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February 13, 2012

Forward Motion

Work used to be my biggest "problem" I thought.  It was rough there for a long time.  I dreaded getting up every morning knowing I had to go in and face the day and the people with whom I interacted.  There was a general lack of respect and trust among the group of people with whom I worked directly.  The grass was greener in any other department.  And, my manager.  Well, the best way to describe what was going on was that we were not on the same page.  At. All.  I have wondered many times why the woman hired me at all.

I had a bright spot in that I had someone to commiserate with (my dear TOOJE).  But commiserating, while good for my feelings, doesn't really do much for the work environment.  I also had some people I turned to outisde the department to voice my concerns and to share my very real desire not to return to work most days. 

My work environment changed drastically since my return from maternity leave.  Within two weeks of my return, I had a new manager.  I wasn't sure it would be perfect, but I just knew it had to be better.  I had gotten to that point of believing there was no way it could get any worse.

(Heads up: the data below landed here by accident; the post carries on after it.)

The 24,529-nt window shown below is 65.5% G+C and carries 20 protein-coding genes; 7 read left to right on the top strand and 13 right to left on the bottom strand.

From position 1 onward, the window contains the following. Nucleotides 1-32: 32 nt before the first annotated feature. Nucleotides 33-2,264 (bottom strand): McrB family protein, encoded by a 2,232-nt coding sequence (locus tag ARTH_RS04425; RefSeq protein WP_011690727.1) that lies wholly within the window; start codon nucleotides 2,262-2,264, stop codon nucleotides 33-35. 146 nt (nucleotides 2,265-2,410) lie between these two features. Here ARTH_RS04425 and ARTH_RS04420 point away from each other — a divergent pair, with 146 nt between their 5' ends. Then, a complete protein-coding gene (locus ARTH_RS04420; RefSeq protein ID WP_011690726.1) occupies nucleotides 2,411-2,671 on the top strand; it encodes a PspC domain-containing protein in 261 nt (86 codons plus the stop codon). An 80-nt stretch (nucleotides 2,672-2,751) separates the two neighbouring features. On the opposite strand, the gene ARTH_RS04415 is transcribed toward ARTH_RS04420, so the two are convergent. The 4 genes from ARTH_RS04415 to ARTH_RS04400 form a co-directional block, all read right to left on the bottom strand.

The new manager provides frequent and useful feedback, delivered with a communication style that puts me at ease.  It took awhile to get used to this.  I often joke with my friend that I have had to overcome (may still be overcoming in some instances) "Post-Traumatic Stress Disorder."  Not to diminish what people who really do go through PTSD go through, but it was the best way to describe my knee-jerk reaction to thinking I was about to get blasted whenever the new guy brought up anything to "discuss."

I have to admit I have been on a roll at work lately.  I'm happy with the work I'm doing.  It really seems like the new manager and I are on the same page and even when we aren't, there's an open environment for sharing the disagreements, airing it all out and finding a solution where we can both feel a level of "win-win." 

It has alarmed me, though, to recognize that while I'm rollin' at work (you know, corporate version of kickin' ass and taking names), I feel like I'm struggling at home as a mother. 

My post Saturday came on the heels of an evening spent around a TON of kids, all running around and just being kids and I realized how completely uncomfortable with that I was.  Additionally, parenting has started to feel hard.  My children are getting older and I'm fearful of what lies ahead.  I am fearful mainly because it's new and now I really am hitting the part where it matters how I approach things.  I had spent quite a bit of time Friday night awake...and not because Vincent was up in the middle of the night.  I was starting to have some anxiety about whether I am repeating what I perceive as mistakes in my own upbringing.  What I often forget whenever I want to pine about what I didn't like about how my parents did things is that I turned out okay.  As a matter of fact, even though I struggled at times growing up...I still knew right from wrong (even though I chose wrong at times) and I learned how to love and how to sacrifice.